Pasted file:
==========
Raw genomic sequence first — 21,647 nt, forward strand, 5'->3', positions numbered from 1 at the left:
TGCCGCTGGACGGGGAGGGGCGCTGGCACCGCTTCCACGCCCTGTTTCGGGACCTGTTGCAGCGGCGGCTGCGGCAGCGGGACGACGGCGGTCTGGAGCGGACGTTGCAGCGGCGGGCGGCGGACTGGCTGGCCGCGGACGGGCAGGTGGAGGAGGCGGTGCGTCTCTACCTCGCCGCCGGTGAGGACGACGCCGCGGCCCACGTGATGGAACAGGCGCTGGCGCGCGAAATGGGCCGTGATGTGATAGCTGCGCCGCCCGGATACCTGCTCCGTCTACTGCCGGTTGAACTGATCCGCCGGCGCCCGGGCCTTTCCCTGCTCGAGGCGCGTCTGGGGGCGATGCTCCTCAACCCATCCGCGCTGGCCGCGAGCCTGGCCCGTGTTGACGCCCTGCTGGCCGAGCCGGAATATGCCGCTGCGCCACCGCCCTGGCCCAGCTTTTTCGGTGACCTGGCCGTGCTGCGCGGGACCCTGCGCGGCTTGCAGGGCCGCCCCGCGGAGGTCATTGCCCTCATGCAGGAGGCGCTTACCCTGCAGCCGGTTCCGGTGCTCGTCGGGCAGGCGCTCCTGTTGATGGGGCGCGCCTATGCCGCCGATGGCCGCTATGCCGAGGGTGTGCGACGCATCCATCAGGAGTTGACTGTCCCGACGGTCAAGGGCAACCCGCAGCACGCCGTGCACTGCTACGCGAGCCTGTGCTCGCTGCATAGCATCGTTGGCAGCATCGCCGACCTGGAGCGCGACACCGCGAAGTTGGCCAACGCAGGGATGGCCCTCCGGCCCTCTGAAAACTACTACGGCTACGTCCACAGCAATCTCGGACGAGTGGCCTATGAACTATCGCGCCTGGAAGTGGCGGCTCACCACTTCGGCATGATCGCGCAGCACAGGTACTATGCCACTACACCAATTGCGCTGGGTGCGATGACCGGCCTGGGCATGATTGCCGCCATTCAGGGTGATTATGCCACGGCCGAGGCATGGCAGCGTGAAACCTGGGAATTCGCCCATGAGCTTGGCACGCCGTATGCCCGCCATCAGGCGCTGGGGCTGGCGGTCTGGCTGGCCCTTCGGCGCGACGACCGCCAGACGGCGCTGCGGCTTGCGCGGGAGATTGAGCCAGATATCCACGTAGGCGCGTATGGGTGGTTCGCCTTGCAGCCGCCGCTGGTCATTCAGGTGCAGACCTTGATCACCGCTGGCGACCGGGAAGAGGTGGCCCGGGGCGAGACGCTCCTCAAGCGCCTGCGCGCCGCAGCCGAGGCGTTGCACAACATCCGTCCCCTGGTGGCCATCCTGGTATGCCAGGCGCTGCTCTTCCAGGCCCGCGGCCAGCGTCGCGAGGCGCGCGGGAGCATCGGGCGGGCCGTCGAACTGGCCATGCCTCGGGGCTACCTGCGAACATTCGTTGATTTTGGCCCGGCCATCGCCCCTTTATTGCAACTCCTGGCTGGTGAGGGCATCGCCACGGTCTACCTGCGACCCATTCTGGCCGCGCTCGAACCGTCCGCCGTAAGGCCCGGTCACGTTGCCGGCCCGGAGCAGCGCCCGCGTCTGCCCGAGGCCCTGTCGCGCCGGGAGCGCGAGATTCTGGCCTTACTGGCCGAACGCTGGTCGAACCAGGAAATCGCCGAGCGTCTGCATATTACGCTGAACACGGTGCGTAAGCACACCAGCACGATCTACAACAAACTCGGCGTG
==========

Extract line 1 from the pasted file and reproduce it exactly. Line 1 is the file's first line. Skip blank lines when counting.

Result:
Raw genomic sequence first — 21,647 nt, forward strand, 5'->3', positions numbered from 1 at the left: